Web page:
As always, if you have concerns about the markets or your portfolio, don’t hesitate to reach out to your financial adviser.

Invest well and stay healthy,
Kara Murphy, CFA
Chief Investment Officer

Important Disclosure

United Capital Financial Advisers, LLC d/b/a Goldman Sachs Personal Financial Management (“GS PFM”) is a registered investment adviser and an affiliate of Goldman Sachs & Co. LLC and subsidiary of The Goldman Sachs Group, Inc., a worldwide, full-service investment banking, broker-dealer, asset management, and financial services organization.

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Index Definitions

S&P 500 Index: A broad-based measurement of changes in stock market conditions based on the average performance of 500 widely held common stocks. It is a capitalization-weighted, unmanaged index that is calculated on a total return basis with dividends reinvested. The S&P 500 represents about 75% of the NYSE market capitalization.

Russell 2000 Index: This index measures the performance of approximately 2,000 small-cap companies in the Russell 3000 Index, which is made up of 3,000 of the biggest U.S. stocks; the index serves as a benchmark for small-cap U.S. stocks.

MSCI Europe, Australasia, and Far East (EAFE) Index: This index is a free float-adjusted market capitalization index that is designed to measure the equity market performance of developed markets, excluding the U.S. and Canada.

MSCI Emerging Markets Index: This index is a free float-adjusted market capitalization index that is designed to measure equity market performance of emerging markets. As of June 2009, the MSCI Emerging Markets Index consisted of the following 22 emerging market country indices: Brazil, Chile, China, Colombia, Czech Republic, Egypt, Hungary, India, Indonesia, Israel, Korea, Malaysia, Mexico, Morocco, Peru, Philippines, Poland, Russia, South Africa, Taiwan, Thailand, and Turkey.

Bloomberg Barclays U.S. Aggregate Bond Index: This is a market capitalization weighted bond index of investment-grade, USD-denominated fixed-income securities.

U.S. High Yield Corporate: The Bloomberg Barclays U.S. Corporate High Yield Bond Index measures the USD-denominated, high-yield, fixed-rate corporate bond market. Securities are classified as high yield if the middle rating of Moody's, Fitch, and S&P is Ba1/BB+/BB+ or below. Bonds from issuers with an emerging markets country of risk, based on Barclays EM country definition, are excluded.

U.S. Investment Grade Corporate: The Bloomberg Barclays U.S. Corporate Bond Index measures the investment-grade, fixed-rate, taxable corporate bond market. It includes USD-denominated securities publicly issued by U.S. and non-U.S. industrial, utility, and financial issuers.

Bloomberg Barclays Municipal Bond Index: The Bloomberg Barclays U.S. Municipal Index covers the USD-denominated, long-term, tax-exempt bond market. The index has four main sectors: state and local general obligation bonds, revenue bonds, insured bonds, and pre-refunded bonds.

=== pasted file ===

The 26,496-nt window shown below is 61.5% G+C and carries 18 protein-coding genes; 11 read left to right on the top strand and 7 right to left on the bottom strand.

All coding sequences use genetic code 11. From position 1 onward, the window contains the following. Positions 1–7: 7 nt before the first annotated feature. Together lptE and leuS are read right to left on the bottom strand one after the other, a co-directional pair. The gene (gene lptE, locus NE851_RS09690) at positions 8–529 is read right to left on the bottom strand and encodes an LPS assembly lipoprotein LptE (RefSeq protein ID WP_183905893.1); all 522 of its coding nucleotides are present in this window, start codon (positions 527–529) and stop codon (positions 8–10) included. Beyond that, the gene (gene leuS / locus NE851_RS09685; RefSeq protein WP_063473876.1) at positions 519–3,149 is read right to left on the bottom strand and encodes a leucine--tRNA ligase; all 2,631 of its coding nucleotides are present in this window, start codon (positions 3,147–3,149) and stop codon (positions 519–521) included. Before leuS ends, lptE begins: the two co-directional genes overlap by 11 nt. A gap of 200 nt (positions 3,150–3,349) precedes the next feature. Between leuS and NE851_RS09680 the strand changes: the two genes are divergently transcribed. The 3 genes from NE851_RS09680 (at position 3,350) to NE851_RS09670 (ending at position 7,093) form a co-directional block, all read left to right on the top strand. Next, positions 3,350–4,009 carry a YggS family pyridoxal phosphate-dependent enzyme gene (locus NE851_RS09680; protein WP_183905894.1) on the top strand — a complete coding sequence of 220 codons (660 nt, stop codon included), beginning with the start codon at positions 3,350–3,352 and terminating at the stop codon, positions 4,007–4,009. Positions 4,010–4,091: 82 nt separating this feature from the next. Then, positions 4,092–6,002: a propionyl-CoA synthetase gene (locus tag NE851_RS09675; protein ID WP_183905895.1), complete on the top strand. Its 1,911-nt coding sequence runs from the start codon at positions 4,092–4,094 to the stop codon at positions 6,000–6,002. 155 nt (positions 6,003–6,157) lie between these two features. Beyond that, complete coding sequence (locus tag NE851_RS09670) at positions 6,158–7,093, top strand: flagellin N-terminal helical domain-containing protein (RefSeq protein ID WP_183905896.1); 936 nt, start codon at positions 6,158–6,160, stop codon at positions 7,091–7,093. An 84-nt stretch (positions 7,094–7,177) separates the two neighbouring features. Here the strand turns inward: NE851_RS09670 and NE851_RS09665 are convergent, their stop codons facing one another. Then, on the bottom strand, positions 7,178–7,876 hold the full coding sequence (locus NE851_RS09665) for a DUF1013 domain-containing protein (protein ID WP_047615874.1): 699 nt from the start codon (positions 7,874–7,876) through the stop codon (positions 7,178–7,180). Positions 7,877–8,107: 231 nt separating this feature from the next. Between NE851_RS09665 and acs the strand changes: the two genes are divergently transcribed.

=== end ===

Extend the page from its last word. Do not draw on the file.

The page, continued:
S&P 500 GICS Sectors Level-1: In 1999, MSCI and S&P Global developed the Global Industry Classification Standard (GICS) to offer an efficient investment tool to capture the breadth, depth, and evolution of industry sectors. GICS is a four-tiered, hierarchical industry classification system. It consists of 11 sectors, 24 industry groups, 68 industries, and 157 sub-industries. Companies are classified quantitatively and qualitatively. Each company is assigned a single GICS classification at the sub-industry level according to its principal business activity. MSCI and S&P Global use revenues as a key factor in determining a firm’s principal business activity. Earnings and market perception, however, are also recognized as important and relevant information for classification purposes and are considered during the annual review process.

Kara Murphy
ABOUT THE AUTHOR

Kara Murphy

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United Capital Financial Advisers, LLC d/b/a Goldman Sachs Personal Financial Management (“GS PFM”) is a registered investment adviser and an affiliate of Goldman Sachs & Co. LLC and subsidiary of The Goldman Sachs Group, Inc., a worldwide, full-service investment banking, broker-dealer, asset management, and financial services organization.

The information contained herein is intended for informational purposes only, is not a recommendation to buy or sell any securities, and should not be considered investment advice. GS PFM does not provide legal, tax, or accounting advice. Clients should obtain their own independent legal, tax, or accounting advice based on their particular circumstances. Please contact your financial adviser with questions about your specific needs and circumstances.

Information and opinions expressed by individuals other than GS PFM employees do not necessarily reflect the view of GS PFM. Information and opinions expressed in this article are as of the date of this material only and subject to change without notice.